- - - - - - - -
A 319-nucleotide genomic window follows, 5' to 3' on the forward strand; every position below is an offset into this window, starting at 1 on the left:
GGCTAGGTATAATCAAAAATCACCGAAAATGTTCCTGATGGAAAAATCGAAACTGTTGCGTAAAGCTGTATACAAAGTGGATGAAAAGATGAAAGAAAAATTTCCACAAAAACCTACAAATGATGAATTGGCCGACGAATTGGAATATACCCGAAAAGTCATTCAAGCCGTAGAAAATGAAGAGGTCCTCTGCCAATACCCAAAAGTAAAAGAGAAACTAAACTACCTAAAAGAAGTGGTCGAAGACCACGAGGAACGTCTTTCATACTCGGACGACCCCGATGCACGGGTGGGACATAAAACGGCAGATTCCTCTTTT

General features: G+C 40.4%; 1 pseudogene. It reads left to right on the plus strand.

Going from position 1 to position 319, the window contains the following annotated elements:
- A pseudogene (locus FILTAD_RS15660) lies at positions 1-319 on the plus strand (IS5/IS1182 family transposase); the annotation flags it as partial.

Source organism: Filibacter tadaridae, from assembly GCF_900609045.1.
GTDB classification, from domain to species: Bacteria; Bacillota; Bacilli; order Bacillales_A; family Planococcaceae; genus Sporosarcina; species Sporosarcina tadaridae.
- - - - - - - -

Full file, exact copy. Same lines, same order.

A 319-nucleotide genomic window follows, 5' to 3' on the forward strand; every position below is an offset into this window, starting at 1 on the left:
GGCTAGGTATAATCAAAAATCACCGAAAATGTTCCTGATGGAAAAATCGAAACTGTTGCGTAAAGCTGTATACAAAGTGGATGAAAAGATGAAAGAAAAATTTCCACAAAAACCTACAAATGATGAATTGGCCGACGAATTGGAATATACCCGAAAAGTCATTCAAGCCGTAGAAAATGAAGAGGTCCTCTGCCAATACCCAAAAGTAAAAGAGAAACTAAACTACCTAAAAGAAGTGGTCGAAGACCACGAGGAACGTCTTTCATACTCGGACGACCCCGATGCACGGGTGGGACATAAAACGGCAGATTCCTCTTTT

General features: G+C 40.4%; 1 pseudogene. It reads left to right on the plus strand.

Going from position 1 to position 319, the window contains the following annotated elements:
- A pseudogene (locus FILTAD_RS15660) lies at positions 1-319 on the plus strand (IS5/IS1182 family transposase); the annotation flags it as partial.

Source organism: Filibacter tadaridae, from assembly GCF_900609045.1.
GTDB classification, from domain to species: Bacteria; Bacillota; Bacilli; order Bacillales_A; family Planococcaceae; genus Sporosarcina; species Sporosarcina tadaridae.